Slow Hands Niall Horan
Royal Navy aircraft carrier HMS Illustrious gave a "spectacular send off'' to 10 yachts as they set off on the Clipper Round the World Yacht Race.
More than 500 amateur sailors from 40 countries will take turns to sail the yachts in the 40,000-mile race which set off from Southampton under blue skies and a gentle breeze on the afternoon of Sunday July the 31st 2011.
More than 40% of them had no sailing experience before beginning their rigorous training for the world's longest yacht race.
The 10 ocean-racing yachts sailed in formation ahead of HMS Illustrious before the race began from the historic Royal Yacht Squadron line in Southampton Water.
A flotilla of small boats also turned out to see off the teams as they set off on their global challenge, while thousands of well-wishers also waved them off from the race village, with more positioned on the coastline of the Isle of Wight to watch the yachts as they sailed by.
A spokeswoman for the race said the yacht Gold Coast Australia took the lead after the starting cannon was fired, with compatriots Geraldton Western Australia following closely behind.
Founder and chairman of the Clipper Race Sir Robin Knox-Johnston, the first man to sail solo and non-stop around the world, thanked spectators for giving the yachts such a send off and said the crews would remember it for the rest of their lives.
''These crews are not professional sailors - these are people from all walks of life going out and doing something extraordinary with their lives.''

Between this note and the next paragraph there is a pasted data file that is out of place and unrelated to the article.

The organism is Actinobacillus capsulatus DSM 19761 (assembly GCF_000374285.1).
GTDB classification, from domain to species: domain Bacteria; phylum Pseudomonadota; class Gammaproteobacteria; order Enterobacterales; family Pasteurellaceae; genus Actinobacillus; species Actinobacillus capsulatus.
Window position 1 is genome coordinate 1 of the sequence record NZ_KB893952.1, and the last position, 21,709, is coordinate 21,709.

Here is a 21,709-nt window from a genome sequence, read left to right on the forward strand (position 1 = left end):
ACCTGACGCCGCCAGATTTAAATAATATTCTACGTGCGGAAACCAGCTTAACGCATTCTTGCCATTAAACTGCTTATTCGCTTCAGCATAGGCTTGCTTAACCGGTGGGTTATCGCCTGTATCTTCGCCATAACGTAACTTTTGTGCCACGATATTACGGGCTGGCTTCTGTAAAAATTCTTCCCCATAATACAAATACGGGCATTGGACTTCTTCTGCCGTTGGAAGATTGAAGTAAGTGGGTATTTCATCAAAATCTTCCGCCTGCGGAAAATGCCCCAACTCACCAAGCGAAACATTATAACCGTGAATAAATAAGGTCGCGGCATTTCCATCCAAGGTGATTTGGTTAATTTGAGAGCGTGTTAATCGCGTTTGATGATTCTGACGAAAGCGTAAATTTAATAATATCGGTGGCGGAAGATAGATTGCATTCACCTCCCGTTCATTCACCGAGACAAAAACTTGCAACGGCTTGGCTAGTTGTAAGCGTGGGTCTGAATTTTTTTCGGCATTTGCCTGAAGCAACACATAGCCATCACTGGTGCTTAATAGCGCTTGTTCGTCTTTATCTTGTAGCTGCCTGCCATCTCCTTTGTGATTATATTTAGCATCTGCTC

Earlier Commanding Officer of HMS Illustrious Captain Jerry Kydd said:
''HMS Illustrious is delighted to be in Southampton to support the start of the Clipper Round the World Yacht Race.
''The Clipper Race stands for much of what the Royal Navy and Royal Marines hold dear: personal determination and fortitude, in dangerous and demanding conditions, where teamwork, resilience and a winning spirit overcome any challenge the crews may face on their adventure.
''On behalf of the officers and crew of HMS Illustrious, I wish all yachts and their crews the very best of luck for a safe and fast circumnavigation and a cracking race.''
The 12-month journey will take the 68ft yachts to 15 ports on six continents and across the largest and most ferocious expanses of water on the planet.
Each of the colourful yachts bears the name of the city, region, country or company it represents.
Amongst them is Edinburgh Inspiring Capital, which features five crew members who have undergone transplant operations and who hope to draw attention to the shortage of organs in the country.
Nick Barclay, 30, who underwent a kidney transplant in 2005, plans to compete in the race from beginning to end.
''Edinburgh is one of my favourite cities in the world, so I'm very proud to be part of the Edinburgh Inspiring Capital team.
''It's going to be an incredible, life changing experience and I can't wait to get started.''
Lucia Ainsworth, 45, originally from Brighouse, West Yorkshire, has given up her job as a head of legal at Lloyds Banking Group in London to join Gold Coast Australia skippered by Rich Hewson.
Explaining her reasons for taking part in the first half of the race, she said:
''To take part in this, the greatest amateur yacht race, will fulfil my lifelong dream to sail across oceans.
''I have resigned from my job and taken a year out not only to take part in the race but to travel in Australia and New Zealand.
''As well as fulfilling my own ambitions I wanted to inspire my young nephews and nieces.''
Miss Ainsworth is raising money for Toe in the Water, a tri-service charity to help injured service personnel rehabilitate through competitive sailing.
Mr Hewson, from Hobart, Tasmania, said: ''Our chances of winning are pretty good.
''With all the hard work we've put into the training, we've got all the ingredients to cook a winner.''